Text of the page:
Gujarat withdraws anti-conversion bill

March 11th, 2008 - 12:27 am ICT by admin  

A file-photo of Narendra Modi

Gandhinagar, March 10 (IANS) The Narendra Modi government Monday withdrew the controversial Gujarat Freedom of Religion (Amendment) Bill, 2006, after vociferous protests from Jains, human rights groups and Governor Nawal Kishore Sharma returning it for reconsideration. The state government passed the bill Sep 19, 2006 and sent a draft to the governor.

The bill classified Jainism and Buddhism as sects of Hinduism and Roman Catholics and Protestants as sects of Christianity. Anybody who wanted to convert would have to take the permission of an official of the rank of district collector, according to the bill.

However, Governor Sharma returned it saying the controversial legislation violated the right to religious freedom.

The bill, meant to check religious conversions, sought to replace the definition of conversion by a new one under which a person renouncing one denomination and adopting another of the same religion would be excluded from the meaning of conversion.

While returning the legislation, Sharma said: “What made it more objectionable were three explanations stipulating that the Jains and Buddhists shall be construed as denominations of Hindu religion, Shia and Sunni of Muslim religion and Catholic and Protestant of Christian religion.”

“The provisions of amendment bill violated Article 25 of the constitution, which guarantees to all citizens to freely profess, practice and propagate any religion. The bill should be reconsidered for suitable amendments so as to bring its contents in conformity with the constitution,” said the governor.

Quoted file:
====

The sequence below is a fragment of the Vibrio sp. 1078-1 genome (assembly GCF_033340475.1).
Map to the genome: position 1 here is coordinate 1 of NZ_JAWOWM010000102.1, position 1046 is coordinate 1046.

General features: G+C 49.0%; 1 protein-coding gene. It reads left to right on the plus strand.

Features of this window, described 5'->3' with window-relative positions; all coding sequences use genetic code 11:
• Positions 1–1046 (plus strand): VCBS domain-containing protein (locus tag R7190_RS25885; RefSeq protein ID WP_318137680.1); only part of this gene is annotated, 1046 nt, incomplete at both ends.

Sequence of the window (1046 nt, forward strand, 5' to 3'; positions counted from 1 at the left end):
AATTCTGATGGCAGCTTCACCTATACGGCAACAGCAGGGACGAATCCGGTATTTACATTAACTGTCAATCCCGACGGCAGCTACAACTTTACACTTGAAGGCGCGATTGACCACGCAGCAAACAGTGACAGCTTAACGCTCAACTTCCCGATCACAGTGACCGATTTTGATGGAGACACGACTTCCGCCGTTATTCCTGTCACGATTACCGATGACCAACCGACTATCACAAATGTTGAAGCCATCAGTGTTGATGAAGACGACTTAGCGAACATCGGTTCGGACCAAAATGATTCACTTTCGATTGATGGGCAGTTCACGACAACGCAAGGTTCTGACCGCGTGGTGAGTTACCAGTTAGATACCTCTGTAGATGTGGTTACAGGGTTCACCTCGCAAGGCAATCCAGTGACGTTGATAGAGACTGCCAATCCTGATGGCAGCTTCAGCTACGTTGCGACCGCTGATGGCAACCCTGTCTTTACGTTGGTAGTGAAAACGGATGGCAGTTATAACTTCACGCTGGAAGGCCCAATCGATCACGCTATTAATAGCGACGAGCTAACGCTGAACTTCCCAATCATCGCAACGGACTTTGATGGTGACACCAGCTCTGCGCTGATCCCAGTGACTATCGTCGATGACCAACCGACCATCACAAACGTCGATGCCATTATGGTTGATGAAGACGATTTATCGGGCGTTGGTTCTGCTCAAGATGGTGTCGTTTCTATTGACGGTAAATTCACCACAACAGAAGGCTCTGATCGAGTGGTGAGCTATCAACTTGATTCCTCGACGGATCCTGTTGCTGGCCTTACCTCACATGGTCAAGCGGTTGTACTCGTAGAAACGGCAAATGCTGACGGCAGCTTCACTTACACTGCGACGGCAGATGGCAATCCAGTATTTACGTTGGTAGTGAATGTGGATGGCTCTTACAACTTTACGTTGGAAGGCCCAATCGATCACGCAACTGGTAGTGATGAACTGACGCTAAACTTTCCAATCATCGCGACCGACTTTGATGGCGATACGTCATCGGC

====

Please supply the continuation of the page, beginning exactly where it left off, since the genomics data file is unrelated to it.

Gujarat has a Jain population of around 550,000. It is the third largest Jain populated state after Maharashtra, which is the first with 1.3 million, followed by Rajasthan with 650,493, as per the 2001 census.

The total population of the Jain religious community in India is 4.22 million. Though less in numbers, Jains are scattered in 34 out of 35 states and union territories.

“The proposed amendment would amount to withdrawing the protection against forceful or inappropriate religious conversions, particularly in case of Jains and Buddhists,” said Governor Sharma.

He also cited large-scale protests from different religious and social organisations, especially from the Jain and Christian communities in indicating toward the unacceptability of the proposed amendment.

Human rights groups vehemently opposed the bill saying it would flare up communal tension. Delegations that met the governor following the passage of the bill in 2006, took particular objection to the inclusion of Jainism as a “sect” of Hinduism.

The change attracted widespread protests with the All India Digambar Jain Dharam Sanrakshini Sabha launching widespread protests against the amalgamation of their religion into the Hindu fold.

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